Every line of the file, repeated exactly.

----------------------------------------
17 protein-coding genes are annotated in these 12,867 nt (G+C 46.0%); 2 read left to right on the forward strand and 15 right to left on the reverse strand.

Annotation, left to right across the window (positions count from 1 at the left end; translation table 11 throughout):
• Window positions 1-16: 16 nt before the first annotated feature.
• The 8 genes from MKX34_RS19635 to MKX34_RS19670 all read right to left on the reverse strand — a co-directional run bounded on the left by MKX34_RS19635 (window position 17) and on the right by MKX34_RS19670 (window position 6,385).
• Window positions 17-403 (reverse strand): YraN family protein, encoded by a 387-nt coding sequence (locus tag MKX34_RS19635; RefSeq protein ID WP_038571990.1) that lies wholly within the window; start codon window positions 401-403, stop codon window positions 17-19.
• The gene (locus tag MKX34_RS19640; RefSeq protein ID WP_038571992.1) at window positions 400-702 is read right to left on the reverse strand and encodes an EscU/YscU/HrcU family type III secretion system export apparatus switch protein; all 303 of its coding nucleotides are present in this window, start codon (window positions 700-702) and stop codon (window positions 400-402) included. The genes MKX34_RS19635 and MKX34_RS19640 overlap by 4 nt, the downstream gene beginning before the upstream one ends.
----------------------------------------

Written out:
17 protein-coding genes are annotated in these 12,867 nt (G+C 46.0%); 2 read left to right on the forward strand and 15 right to left on the reverse strand.

Annotation, left to right across the window (positions count from 1 at the left end; translation table 11 throughout):
• Window positions 1-16: 16 nt before the first annotated feature.
• The 8 genes from MKX34_RS19635 to MKX34_RS19670 all read right to left on the reverse strand — a co-directional run bounded on the left by MKX34_RS19635 (window position 17) and on the right by MKX34_RS19670 (window position 6,385).
• Window positions 17-403 (reverse strand): YraN family protein, encoded by a 387-nt coding sequence (locus tag MKX34_RS19635; RefSeq protein ID WP_038571990.1) that lies wholly within the window; start codon window positions 401-403, stop codon window positions 17-19.
• The gene (locus tag MKX34_RS19640; RefSeq protein ID WP_038571992.1) at window positions 400-702 is read right to left on the reverse strand and encodes an EscU/YscU/HrcU family type III secretion system export apparatus switch protein; all 303 of its coding nucleotides are present in this window, start codon (window positions 700-702) and stop codon (window positions 400-402) included. The genes MKX34_RS19635 and MKX34_RS19640 overlap by 4 nt, the downstream gene beginning before the upstream one ends.